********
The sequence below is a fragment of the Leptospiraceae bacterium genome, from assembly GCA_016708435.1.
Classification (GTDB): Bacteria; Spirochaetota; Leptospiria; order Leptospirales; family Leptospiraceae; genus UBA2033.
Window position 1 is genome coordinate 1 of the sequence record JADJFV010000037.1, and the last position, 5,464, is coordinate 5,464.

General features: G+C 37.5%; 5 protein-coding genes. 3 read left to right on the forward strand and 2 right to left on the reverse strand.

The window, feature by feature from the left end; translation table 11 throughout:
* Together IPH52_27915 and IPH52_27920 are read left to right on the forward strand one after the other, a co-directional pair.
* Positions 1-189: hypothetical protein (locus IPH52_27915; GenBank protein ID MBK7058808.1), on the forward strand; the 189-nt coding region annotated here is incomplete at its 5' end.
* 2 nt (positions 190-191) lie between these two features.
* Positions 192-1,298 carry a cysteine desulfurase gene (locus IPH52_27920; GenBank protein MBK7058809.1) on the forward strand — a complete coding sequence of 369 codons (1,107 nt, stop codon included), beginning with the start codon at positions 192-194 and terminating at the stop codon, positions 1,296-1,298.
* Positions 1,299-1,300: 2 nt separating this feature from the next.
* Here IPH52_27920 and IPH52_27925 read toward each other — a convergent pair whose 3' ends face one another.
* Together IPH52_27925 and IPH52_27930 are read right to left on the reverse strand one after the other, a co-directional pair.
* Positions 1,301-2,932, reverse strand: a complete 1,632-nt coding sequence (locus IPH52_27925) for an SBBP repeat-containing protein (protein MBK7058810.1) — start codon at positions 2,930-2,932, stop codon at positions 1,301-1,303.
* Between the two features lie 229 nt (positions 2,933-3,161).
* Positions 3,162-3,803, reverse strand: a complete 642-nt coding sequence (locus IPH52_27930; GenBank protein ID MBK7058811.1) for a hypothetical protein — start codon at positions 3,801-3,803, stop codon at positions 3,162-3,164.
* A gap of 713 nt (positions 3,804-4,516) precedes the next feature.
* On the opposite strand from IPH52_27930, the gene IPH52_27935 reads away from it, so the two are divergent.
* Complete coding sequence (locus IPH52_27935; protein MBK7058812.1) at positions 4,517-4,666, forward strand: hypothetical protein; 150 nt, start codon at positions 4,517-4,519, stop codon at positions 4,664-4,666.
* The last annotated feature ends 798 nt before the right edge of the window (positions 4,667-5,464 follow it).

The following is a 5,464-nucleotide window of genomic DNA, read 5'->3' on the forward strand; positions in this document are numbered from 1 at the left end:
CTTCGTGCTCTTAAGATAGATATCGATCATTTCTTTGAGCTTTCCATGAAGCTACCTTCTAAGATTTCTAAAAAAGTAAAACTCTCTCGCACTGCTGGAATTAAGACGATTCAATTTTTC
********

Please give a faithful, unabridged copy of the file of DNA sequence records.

The sequence below is a fragment of the Leptospiraceae bacterium genome, from assembly GCA_016708435.1.
Classification (GTDB): Bacteria; Spirochaetota; Leptospiria; order Leptospirales; family Leptospiraceae; genus UBA2033.
Window position 1 is genome coordinate 1 of the sequence record JADJFV010000037.1, and the last position, 5,464, is coordinate 5,464.

General features: G+C 37.5%; 5 protein-coding genes. 3 read left to right on the forward strand and 2 right to left on the reverse strand.

The window, feature by feature from the left end; translation table 11 throughout:
* Together IPH52_27915 and IPH52_27920 are read left to right on the forward strand one after the other, a co-directional pair.
* Positions 1-189: hypothetical protein (locus IPH52_27915; GenBank protein ID MBK7058808.1), on the forward strand; the 189-nt coding region annotated here is incomplete at its 5' end.
* 2 nt (positions 190-191) lie between these two features.
* Positions 192-1,298 carry a cysteine desulfurase gene (locus IPH52_27920; GenBank protein MBK7058809.1) on the forward strand — a complete coding sequence of 369 codons (1,107 nt, stop codon included), beginning with the start codon at positions 192-194 and terminating at the stop codon, positions 1,296-1,298.
* Positions 1,299-1,300: 2 nt separating this feature from the next.
* Here IPH52_27920 and IPH52_27925 read toward each other — a convergent pair whose 3' ends face one another.
* Together IPH52_27925 and IPH52_27930 are read right to left on the reverse strand one after the other, a co-directional pair.
* Positions 1,301-2,932, reverse strand: a complete 1,632-nt coding sequence (locus IPH52_27925) for an SBBP repeat-containing protein (protein MBK7058810.1) — start codon at positions 2,930-2,932, stop codon at positions 1,301-1,303.
* Between the two features lie 229 nt (positions 2,933-3,161).
* Positions 3,162-3,803, reverse strand: a complete 642-nt coding sequence (locus IPH52_27930; GenBank protein ID MBK7058811.1) for a hypothetical protein — start codon at positions 3,801-3,803, stop codon at positions 3,162-3,164.
* A gap of 713 nt (positions 3,804-4,516) precedes the next feature.
* On the opposite strand from IPH52_27930, the gene IPH52_27935 reads away from it, so the two are divergent.
* Complete coding sequence (locus IPH52_27935; protein MBK7058812.1) at positions 4,517-4,666, forward strand: hypothetical protein; 150 nt, start codon at positions 4,517-4,519, stop codon at positions 4,664-4,666.
* The last annotated feature ends 798 nt before the right edge of the window (positions 4,667-5,464 follow it).

The following is a 5,464-nucleotide window of genomic DNA, read 5'->3' on the forward strand; positions in this document are numbered from 1 at the left end:
CTTCGTGCTCTTAAGATAGATATCGATCATTTCTTTGAGCTTTCCATGAAGCTACCTTCTAAGATTTCTAAAAAAGTAAAACTCTCTCGCACTGCTGGAATTAAGACGATTCAATTTTTC